Source: Massachusetts Department of Public Health; October 16, 2020; Version 1.0
     
    Vaccine Administration Documentation and Reporting
    The Massachusetts Immunization Information System (MIIS) will be used to capture COVID-19 vaccine doses administered data. Massachusetts Department of Public Health (MDPH) Bureau of Infectious Disease and Laboratory Sciences (BIDLS) has also purchased the PrepMod System to connect to the MIIS for real-time reporting. 
     
    Provider Recruitment and Enrollment
    MDPH is prioritizing hospitals, long term care facilities, skilled nursing facilities (SNF), emergency medical services (EMS), and others for provider enrollment. There are close to 3,000 provider sites registered and enrolled in the MDPH vaccine distribution system and/or reporting data to the MIIS. This includes all pediatric provider sites, major hospital systems, community health centers, local health departments, and approximately 1,000 pharmacy locations.
     
    Equity in Distribution and Messaging
    The communication approach will use earned and paid media to reach disproportionately impacted groups and will use a data-driven process to develop a public awareness messaging campaign. MDPH will establish points of contact and communication methods for organizations, employers, or communities (as appropriate) within the identified critical population groups where those relationships do not currently exist.
     
    Organizational Structure
    The Commissioner of Public Health oversees a public health workforce of nearly 3,000, and a department comprised of eight bureaus and six offices responsible for a range of programs including surveillance and prevention of diseases dangerous to the public health. The  Immunization Division (MCVP) is the lead for COVID-19 vaccination planning, distribution, and implementation efforts. The Office of Local and Regional Health (OLRH) connects local public health departments with information and resources from the MDPH.  Massachusetts has a decentralized public health system, and its 351 cities and towns have the authority to provide public health services to its residents. There are currently six regional Health and Medical Coordinating Coalitions (HMCCs) in Massachusetts that conduct capabilities-based, cross-disciplinary planning and support for public health and provide medical response during emergencies.
     
    Last modified: 11/18/2020

    Michigan

    COVID-19 Vaccination Plan - Interim Draft
    Source: Michigan Department of Health & Human Services; October 16, 2020; Version 1.0
     
    Vaccine Administration Documentation and Reporting
    The Michigan Care Improvement Registry (MCIR) which is the statewide IIS will be used to track all COVID vaccine doses administered. The Division of Immunization has developed a public-facing influenza vaccine dashboard, that provides users with location of vaccine providers and data regarding vaccine doses administered and vaccination coverage.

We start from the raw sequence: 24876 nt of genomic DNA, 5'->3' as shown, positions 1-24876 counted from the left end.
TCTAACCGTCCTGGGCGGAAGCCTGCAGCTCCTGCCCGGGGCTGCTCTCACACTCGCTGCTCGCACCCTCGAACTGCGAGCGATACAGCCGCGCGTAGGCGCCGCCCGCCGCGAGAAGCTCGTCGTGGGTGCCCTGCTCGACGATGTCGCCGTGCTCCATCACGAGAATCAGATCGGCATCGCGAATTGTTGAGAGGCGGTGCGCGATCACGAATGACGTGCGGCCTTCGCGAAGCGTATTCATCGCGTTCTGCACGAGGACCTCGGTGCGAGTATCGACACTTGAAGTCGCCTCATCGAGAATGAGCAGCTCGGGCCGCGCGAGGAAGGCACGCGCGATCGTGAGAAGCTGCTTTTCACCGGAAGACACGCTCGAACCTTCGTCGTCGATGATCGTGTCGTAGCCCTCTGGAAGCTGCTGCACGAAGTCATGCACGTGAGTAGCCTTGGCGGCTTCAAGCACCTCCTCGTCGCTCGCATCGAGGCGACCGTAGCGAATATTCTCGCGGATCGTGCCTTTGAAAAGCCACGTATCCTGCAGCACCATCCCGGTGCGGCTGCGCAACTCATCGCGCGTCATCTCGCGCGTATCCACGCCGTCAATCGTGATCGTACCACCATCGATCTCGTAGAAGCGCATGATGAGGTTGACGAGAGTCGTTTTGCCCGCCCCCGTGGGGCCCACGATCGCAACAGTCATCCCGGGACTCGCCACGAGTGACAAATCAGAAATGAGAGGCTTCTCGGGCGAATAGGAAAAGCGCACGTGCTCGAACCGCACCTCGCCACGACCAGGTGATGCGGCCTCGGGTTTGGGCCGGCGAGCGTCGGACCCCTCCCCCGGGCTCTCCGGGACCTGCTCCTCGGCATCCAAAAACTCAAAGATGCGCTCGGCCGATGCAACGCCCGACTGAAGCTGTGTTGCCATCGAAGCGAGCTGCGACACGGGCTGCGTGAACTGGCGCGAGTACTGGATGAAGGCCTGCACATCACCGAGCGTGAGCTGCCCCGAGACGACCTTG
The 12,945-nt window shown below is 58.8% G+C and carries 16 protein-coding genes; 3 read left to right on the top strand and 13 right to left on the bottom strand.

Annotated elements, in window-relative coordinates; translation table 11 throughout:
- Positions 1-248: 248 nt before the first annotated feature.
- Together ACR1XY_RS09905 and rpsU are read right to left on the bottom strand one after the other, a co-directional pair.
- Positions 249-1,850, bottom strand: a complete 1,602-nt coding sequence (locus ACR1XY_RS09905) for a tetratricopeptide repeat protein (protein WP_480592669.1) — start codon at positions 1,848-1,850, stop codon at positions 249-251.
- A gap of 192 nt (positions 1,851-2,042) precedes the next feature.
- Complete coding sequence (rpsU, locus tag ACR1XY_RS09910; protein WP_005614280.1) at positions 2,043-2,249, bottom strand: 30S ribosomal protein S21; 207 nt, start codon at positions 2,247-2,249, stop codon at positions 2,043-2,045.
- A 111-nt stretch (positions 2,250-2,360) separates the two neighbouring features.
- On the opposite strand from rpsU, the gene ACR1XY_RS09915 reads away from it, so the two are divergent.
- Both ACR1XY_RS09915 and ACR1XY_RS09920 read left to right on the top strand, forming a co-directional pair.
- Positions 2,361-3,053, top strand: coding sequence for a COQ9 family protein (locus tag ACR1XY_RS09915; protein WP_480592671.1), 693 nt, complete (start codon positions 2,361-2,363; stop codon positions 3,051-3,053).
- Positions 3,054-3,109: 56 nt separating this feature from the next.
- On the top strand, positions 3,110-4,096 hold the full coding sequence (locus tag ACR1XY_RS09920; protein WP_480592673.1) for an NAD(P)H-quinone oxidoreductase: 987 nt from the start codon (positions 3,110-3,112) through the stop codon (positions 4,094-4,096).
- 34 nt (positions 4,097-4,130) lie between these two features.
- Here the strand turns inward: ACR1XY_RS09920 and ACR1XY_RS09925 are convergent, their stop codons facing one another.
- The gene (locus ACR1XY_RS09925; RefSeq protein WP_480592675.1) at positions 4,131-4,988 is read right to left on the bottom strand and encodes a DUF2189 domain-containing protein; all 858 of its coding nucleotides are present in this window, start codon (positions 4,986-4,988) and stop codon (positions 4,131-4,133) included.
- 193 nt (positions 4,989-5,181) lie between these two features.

Provider Recruitment and Enrollment
    The Division of Immunizations will work with local public health for the initial allocations of the vaccine which will be directed to 143 hospitals and health systems. After initial allocations to hospitals, allocations will be made to each of the 45 health jurisdictions based on the social vulnerability index, population and other factors. LHDs will use community relationships to allocate additional vaccines to community providers who can reach vulnerable populations.  
     
    Equity in Distribution and Messaging
    The Michigan Department of Health and Human Services (MDHHS) has a communication division to ensure that all communication is developed with consideration for health equity, using culturally responsive language that is bias-free. Michigan will ensure equitable access to a vaccine by monitoring provider data with regards to site location, and by tracking vaccine administration saturation by county. MDHHS also will work closely with the Community Health Emergency Coordination Center (CHECC) to coordinate state vaccine messaging consistency. The CHECC along with the State Emergency Operation Center (SEOC) ensures widely shared information throughout the State through conference calls, emails, and blast messages as well as the  Michigan Health Alert Network (MIHAN). Second-dose reminders will be conducted using vaccine record cards from the CDC, postcards as needed, and centralized text messaging via MCIR. 
     
    Organizational Structure